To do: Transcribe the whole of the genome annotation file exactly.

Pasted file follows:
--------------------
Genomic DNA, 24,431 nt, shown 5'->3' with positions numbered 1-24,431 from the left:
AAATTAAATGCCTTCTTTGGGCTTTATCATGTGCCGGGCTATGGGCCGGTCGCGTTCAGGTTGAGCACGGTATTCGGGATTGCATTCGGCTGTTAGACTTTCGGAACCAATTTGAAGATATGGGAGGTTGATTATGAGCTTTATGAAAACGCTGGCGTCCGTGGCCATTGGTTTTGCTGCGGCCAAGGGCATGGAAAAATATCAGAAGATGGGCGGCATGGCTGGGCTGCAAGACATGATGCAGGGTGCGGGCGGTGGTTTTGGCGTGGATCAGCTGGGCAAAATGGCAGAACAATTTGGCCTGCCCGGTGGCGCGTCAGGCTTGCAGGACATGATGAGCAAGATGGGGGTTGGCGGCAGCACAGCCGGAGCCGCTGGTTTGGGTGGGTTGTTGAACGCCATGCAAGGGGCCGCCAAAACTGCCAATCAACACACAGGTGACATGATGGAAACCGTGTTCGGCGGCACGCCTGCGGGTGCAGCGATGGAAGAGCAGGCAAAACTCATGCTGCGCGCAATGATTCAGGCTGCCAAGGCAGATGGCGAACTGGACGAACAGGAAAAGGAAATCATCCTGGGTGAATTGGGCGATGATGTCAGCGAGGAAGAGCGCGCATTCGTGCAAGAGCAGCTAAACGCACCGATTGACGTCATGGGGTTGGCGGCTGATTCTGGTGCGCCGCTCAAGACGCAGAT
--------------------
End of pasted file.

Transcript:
Genomic DNA, 24,431 nt, shown 5'->3' with positions numbered 1-24,431 from the left:
AAATTAAATGCCTTCTTTGGGCTTTATCATGTGCCGGGCTATGGGCCGGTCGCGTTCAGGTTGAGCACGGTATTCGGGATTGCATTCGGCTGTTAGACTTTCGGAACCAATTTGAAGATATGGGAGGTTGATTATGAGCTTTATGAAAACGCTGGCGTCCGTGGCCATTGGTTTTGCTGCGGCCAAGGGCATGGAAAAATATCAGAAGATGGGCGGCATGGCTGGGCTGCAAGACATGATGCAGGGTGCGGGCGGTGGTTTTGGCGTGGATCAGCTGGGCAAAATGGCAGAACAATTTGGCCTGCCCGGTGGCGCGTCAGGCTTGCAGGACATGATGAGCAAGATGGGGGTTGGCGGCAGCACAGCCGGAGCCGCTGGTTTGGGTGGGTTGTTGAACGCCATGCAAGGGGCCGCCAAAACTGCCAATCAACACACAGGTGACATGATGGAAACCGTGTTCGGCGGCACGCCTGCGGGTGCAGCGATGGAAGAGCAGGCAAAACTCATGCTGCGCGCAATGATTCAGGCTGCCAAGGCAGATGGCGAACTGGACGAACAGGAAAAGGAAATCATCCTGGGTGAATTGGGCGATGATGTCAGCGAGGAAGAGCGCGCATTCGTGCAAGAGCAGCTAAACGCACCGATTGACGTCATGGGGTTGGCGGCTGATTCTGGTGCGCCGCTCAAGACGCAGAT